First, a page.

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Saturday, 13 January 2018

COURT ‘ATTACKS JOURNALIST ETHICS’

Media freedom advocates in Swaziland have criticised the kingdom’s top law officer for demanding a photojournalist give evidence for the police in a court case.

The Media Institute of Southern Africa (MISA) described the move by the Director of Public Prosecutions as an attack on the journalism profession. 

Photojournalist Simon Shabangu of the Swazi Observer is being forced to give evidence on behalf of the police against two school teachers who are charged with a public disorder offence during a protest march in Mbabane in February 2016. Shabangu took photographs of the demonstration and the newspaper published some of them.

Mbabane Magistrates Court has issued subpoena compelling Shabangu to testify.

Vuyisile Hlatjwayo, Director of MISA – Swaziland, said forcing Shabangu to give evidence on pictures he took while in the line of duty would compromise the ethics of the journalism profession.

On Thursday (11 January 2018) the Swazi Observer reported him saying, ‘Not only that, members of the public would lose confidence in journalists if the state would be allowed to call them at any time to give evidence on activities undertaken while in the line of duty.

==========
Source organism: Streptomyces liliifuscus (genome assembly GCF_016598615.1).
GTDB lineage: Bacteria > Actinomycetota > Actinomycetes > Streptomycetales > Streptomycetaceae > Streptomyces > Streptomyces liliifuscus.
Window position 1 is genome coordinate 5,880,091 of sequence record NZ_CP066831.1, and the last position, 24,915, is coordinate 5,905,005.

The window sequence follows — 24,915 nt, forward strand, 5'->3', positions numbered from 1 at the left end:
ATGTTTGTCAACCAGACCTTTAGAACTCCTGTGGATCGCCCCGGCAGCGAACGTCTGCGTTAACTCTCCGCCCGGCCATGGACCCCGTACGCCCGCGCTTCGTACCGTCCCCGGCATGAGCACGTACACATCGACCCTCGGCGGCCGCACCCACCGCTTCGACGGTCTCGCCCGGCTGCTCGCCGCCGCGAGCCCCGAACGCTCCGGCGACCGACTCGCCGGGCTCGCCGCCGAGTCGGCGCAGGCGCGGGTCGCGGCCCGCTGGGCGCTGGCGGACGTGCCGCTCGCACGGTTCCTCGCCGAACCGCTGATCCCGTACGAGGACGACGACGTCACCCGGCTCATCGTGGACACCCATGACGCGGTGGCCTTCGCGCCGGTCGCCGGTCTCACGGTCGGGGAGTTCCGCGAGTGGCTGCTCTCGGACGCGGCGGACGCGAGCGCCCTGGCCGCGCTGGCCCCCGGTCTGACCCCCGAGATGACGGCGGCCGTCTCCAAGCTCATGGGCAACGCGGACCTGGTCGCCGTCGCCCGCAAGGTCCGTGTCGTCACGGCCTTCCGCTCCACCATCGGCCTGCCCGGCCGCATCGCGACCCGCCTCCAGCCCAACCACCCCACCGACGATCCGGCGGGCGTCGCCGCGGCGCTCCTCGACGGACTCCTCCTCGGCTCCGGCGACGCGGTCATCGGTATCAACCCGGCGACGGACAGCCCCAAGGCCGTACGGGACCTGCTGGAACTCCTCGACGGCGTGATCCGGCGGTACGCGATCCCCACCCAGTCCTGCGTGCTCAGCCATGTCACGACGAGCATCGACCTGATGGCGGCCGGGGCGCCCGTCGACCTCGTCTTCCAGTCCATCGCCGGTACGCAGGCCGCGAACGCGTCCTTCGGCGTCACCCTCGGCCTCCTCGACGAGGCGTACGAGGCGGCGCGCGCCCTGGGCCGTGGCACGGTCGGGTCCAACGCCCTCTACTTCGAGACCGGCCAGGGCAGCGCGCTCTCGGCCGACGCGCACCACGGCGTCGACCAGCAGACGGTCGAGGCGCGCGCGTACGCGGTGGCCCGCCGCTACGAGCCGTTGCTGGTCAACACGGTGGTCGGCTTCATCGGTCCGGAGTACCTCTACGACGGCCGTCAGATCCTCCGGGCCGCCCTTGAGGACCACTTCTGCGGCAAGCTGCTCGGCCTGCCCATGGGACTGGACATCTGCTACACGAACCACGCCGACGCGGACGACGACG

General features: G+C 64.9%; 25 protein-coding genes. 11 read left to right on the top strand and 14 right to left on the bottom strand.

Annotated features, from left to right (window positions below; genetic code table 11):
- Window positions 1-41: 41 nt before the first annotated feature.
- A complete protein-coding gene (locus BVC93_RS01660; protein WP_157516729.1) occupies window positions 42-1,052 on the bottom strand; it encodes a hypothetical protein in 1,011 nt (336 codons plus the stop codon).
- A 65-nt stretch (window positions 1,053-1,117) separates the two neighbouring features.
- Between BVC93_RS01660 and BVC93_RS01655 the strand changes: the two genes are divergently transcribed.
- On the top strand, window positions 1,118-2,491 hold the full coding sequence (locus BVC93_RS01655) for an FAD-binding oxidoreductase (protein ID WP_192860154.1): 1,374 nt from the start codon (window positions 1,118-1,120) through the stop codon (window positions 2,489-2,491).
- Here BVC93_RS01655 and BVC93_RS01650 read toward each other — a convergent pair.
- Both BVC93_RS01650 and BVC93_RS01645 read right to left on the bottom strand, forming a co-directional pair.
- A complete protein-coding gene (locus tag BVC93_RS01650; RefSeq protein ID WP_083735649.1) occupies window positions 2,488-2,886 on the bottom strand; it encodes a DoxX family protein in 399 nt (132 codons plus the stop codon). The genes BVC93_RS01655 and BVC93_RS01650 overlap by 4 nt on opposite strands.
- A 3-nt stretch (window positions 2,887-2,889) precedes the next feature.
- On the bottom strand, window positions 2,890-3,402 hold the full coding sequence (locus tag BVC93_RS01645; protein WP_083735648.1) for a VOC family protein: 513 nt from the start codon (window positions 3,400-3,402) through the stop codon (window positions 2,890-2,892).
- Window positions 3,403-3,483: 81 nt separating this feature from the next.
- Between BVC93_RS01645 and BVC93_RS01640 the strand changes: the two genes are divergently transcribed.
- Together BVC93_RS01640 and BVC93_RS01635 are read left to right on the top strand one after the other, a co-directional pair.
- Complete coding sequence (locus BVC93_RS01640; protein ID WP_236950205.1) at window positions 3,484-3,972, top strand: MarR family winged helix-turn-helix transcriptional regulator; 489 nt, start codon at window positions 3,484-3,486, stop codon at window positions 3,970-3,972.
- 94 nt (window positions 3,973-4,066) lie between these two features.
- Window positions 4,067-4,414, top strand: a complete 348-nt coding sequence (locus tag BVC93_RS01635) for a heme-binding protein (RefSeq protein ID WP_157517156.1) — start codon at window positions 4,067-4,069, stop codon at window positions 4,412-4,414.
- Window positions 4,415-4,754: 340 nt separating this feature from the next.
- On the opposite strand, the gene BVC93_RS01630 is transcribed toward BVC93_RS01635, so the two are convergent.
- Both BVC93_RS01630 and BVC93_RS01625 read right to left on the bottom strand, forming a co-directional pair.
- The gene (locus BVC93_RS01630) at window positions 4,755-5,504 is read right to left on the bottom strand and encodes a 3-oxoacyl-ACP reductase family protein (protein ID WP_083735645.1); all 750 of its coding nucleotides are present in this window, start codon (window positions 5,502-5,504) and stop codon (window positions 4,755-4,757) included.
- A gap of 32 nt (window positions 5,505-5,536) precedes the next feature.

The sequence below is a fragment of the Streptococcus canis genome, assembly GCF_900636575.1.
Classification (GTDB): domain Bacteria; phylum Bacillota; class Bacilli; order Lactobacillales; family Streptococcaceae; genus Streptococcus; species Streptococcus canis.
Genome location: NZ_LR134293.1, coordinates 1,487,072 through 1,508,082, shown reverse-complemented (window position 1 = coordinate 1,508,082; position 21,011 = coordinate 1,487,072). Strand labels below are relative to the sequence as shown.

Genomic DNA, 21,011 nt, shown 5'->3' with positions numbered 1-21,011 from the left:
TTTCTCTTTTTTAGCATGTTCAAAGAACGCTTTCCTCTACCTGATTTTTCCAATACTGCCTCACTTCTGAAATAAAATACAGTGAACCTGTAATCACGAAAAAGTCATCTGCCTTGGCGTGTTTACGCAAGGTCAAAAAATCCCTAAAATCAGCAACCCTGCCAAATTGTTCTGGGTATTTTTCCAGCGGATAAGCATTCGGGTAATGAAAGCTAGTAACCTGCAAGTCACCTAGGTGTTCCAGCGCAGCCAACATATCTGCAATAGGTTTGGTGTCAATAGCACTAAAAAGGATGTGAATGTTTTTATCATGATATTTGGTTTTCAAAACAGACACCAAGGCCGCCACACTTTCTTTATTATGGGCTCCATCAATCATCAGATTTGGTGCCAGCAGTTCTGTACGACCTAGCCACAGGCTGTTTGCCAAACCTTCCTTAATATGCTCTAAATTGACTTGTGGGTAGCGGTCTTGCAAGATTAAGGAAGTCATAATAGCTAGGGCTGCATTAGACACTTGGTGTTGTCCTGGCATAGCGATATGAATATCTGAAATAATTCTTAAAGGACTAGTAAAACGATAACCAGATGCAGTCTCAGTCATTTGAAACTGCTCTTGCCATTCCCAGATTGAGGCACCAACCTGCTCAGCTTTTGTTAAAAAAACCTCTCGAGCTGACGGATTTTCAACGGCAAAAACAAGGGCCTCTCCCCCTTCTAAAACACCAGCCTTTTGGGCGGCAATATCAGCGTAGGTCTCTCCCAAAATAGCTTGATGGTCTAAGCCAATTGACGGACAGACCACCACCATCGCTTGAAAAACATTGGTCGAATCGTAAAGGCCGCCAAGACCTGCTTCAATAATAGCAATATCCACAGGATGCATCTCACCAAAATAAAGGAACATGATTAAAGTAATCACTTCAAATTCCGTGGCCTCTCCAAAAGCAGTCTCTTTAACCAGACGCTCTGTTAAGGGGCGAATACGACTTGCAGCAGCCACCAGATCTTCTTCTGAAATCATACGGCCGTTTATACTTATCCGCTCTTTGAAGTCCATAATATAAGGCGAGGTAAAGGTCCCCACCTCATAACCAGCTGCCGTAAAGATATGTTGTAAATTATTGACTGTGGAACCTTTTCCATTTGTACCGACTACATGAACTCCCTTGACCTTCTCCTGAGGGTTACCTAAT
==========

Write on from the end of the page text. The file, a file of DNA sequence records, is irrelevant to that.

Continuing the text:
‘This also has the potential of setting journalists against the public since people will no longer call the media to their events for the fear that they (journalists) would in turn testify against them in court. This is a very bad precedent we should all frown upon.’ he said. 

The case continues in February 2018.

See also

‘EDITOR FLEES AFTER DEATH THREAT’
SWAZI GOVERNMENT FORCES NEWSPAPER TO CLOSE
JOURNALISTS ‘SCARED TO DO THEIR JOBS’
https://swazimedia.blogspot.co.uk/2018/01/journalists-scared-to-do-their-jobs.html

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